Libelf by Example
Last updated on 2020-03-30
About the Book
This tutorial introduces libelf, a library for reading and writing object code in the Extensible Linking Format (ELF) file format.
The tutorial covers:
- Getting started with libelf: obtaining a handle to an ELF object, establishing a working ELF version, and handling errors reported by libelf.
- How ELF data structures are laid out in-memory and on disk, the notions of "file representation" and "memory representation", how to write applications that can handle non-native binaries.
- ELF Segments and the ELF Program Header Table, retrieving the program header table from an ELF executable and the meaning of the fields of a program header table entry.
- How data is stored inside ELF sections, the ELF Section Header Table, and how to traverse the sections in an ELF object.
- How to create new ELF objects: the rules for ordering individual API calls, the default object layout implemented by libelf, and how to specify custom layouts.
- ar archives: their structure, and how to read the contents of these archives using the APIs provided by libelf.
The example programs in this tutorial are written in the C programming language.
While written for the libelf implementation that is part of the Elftoolchain open-source project, this tutorial is expected to be compatible with other libelf implementations, such as that offered by the GNU project.
This tutorial is part of the Leanpub for Causes program; the royalties from its purchases go to an organisation that is developing a liberally licensed open source operating system. The 'source' for this tutorial is itself published under a liberal license; please see the Elftoolchain project's site.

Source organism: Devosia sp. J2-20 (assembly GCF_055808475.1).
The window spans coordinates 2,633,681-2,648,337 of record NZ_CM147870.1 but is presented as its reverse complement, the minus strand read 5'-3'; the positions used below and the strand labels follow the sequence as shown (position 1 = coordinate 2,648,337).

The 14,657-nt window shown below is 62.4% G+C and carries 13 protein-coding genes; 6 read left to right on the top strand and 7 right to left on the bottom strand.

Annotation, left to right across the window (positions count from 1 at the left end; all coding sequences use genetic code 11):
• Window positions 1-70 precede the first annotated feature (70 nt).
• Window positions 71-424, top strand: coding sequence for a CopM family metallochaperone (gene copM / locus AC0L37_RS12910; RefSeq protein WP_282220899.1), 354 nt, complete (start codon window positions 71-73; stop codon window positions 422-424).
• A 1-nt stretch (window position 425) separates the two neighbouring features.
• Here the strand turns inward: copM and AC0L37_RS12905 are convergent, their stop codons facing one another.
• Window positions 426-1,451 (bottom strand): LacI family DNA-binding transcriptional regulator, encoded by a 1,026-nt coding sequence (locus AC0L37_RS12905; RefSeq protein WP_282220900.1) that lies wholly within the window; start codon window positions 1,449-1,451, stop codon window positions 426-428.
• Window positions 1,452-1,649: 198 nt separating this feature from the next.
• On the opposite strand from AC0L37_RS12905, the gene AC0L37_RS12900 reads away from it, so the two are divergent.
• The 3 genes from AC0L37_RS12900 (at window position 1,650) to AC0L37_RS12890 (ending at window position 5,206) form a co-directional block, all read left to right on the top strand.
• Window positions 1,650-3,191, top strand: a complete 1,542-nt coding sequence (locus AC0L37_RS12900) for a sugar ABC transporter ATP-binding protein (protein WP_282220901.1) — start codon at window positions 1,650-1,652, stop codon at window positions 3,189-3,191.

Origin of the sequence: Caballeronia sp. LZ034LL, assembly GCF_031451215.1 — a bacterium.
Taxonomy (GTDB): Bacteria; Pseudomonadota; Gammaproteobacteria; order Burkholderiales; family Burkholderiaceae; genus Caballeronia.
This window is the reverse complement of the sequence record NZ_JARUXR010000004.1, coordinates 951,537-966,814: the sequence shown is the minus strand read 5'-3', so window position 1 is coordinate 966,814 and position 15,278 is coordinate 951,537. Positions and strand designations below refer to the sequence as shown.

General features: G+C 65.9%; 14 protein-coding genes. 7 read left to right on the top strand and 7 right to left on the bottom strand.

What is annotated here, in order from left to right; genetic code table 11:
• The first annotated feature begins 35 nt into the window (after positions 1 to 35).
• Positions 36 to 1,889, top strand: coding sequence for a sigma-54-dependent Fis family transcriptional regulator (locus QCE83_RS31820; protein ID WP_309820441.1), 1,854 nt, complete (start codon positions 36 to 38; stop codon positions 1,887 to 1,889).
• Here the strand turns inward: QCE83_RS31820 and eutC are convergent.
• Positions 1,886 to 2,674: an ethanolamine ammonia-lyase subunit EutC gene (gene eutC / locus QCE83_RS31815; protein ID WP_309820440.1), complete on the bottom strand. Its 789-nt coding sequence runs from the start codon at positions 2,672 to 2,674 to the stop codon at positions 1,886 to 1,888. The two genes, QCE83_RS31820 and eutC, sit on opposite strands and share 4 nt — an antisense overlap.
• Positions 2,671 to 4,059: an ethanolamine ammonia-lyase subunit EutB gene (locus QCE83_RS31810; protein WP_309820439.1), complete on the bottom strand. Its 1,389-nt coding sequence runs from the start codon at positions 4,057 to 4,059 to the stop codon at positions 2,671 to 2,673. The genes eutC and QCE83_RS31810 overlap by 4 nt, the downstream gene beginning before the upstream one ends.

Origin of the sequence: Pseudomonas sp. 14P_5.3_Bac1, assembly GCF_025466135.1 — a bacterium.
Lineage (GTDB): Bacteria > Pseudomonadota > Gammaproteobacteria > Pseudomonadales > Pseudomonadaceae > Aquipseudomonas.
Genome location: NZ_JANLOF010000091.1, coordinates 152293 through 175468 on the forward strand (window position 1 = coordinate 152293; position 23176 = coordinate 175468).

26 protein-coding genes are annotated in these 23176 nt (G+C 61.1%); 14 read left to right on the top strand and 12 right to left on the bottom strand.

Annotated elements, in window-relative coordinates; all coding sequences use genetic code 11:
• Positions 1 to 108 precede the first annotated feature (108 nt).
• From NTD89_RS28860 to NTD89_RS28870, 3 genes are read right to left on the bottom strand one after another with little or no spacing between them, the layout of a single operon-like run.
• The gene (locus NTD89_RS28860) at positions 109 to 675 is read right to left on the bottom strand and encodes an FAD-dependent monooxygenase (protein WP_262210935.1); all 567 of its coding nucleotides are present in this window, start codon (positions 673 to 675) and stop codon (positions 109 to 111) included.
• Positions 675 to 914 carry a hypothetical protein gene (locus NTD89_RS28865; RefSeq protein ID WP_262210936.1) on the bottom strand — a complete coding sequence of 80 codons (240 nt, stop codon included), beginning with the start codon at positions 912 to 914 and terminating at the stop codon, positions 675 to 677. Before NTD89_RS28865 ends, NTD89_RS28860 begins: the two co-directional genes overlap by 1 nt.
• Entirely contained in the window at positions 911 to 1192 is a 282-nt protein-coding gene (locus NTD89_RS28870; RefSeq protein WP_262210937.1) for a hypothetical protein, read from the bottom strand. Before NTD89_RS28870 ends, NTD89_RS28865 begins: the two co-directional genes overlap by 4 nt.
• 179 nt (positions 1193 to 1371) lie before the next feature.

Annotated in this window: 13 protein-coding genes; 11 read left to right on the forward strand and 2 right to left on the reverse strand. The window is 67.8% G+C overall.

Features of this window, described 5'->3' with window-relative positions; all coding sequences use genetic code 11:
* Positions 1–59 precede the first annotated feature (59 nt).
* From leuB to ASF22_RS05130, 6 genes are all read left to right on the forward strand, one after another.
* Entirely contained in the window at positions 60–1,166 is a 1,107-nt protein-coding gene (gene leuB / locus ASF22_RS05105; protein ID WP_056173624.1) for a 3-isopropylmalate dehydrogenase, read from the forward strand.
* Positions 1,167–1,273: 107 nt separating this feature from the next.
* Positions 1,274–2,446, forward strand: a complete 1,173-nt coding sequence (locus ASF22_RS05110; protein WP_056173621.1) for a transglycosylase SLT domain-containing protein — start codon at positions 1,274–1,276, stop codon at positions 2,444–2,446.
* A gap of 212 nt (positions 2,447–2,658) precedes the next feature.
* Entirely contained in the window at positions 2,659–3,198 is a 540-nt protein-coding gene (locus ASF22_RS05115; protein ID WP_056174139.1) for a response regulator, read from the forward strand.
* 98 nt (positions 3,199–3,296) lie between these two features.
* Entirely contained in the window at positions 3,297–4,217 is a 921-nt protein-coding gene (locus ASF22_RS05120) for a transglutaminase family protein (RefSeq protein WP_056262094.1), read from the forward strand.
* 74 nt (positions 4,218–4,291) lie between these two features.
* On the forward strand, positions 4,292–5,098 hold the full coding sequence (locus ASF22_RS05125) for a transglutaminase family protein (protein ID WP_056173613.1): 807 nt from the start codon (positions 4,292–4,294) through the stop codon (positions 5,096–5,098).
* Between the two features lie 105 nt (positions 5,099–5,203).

If you would like to see any other ELF related topics covered in a future version of the tutorial, or if you have suggestions for improving it, then please do post at the Leanpub forum for the book.
- 1. Introduction
- 1.1 What to Expect From This Tutorial
- 2. Getting Started
- 3. Peering Inside an ELF Object
- 3.1 ELF Object Kinds
- 3.2 ELF File Layout
- 3.3 Extended Numbering
- 3.4 The Elf32, Elf64 and GElf APIs
- 3.5 File and Memory Representations
- 3.6 Example: Reading an ELF Executable Header
- 4. Examining the Program Header Table
- 4.1 The ELF Program Header Table
- 4.2 Example: Reading a Program Header Table
- 5. Looking at Sections
- 5.1 The Section Header Table
- 5.2 ELF Section Handling With libelf
- 5.3 ELF String Tables
- 5.4 Example: Listing Section Names
- 6. Creating New ELF Objects
- 6.1 Example: Creating an ELF Object
- 6.2 Controlling ELF Layout
- 6.3 Fill Characters
- 6.4 Memory Ownership
- 6.5 Data Structure Lifetimes
- 6.6 Modifying Existing ELF Objects
- 7. Processing ar archives
- 7.1 The Structure of ar Archives
- 7.2 Special Archive Members
- 7.3 Archive Flavors
- 7.4 Archive Symbol Tables
- 7.5 Random Archive Access Using elf_rand
- 7.6 Example: Stepping Through an ar Archive
- 8. Conclusion
- 8.1 Further Reading
- 8.2 Getting Further Help
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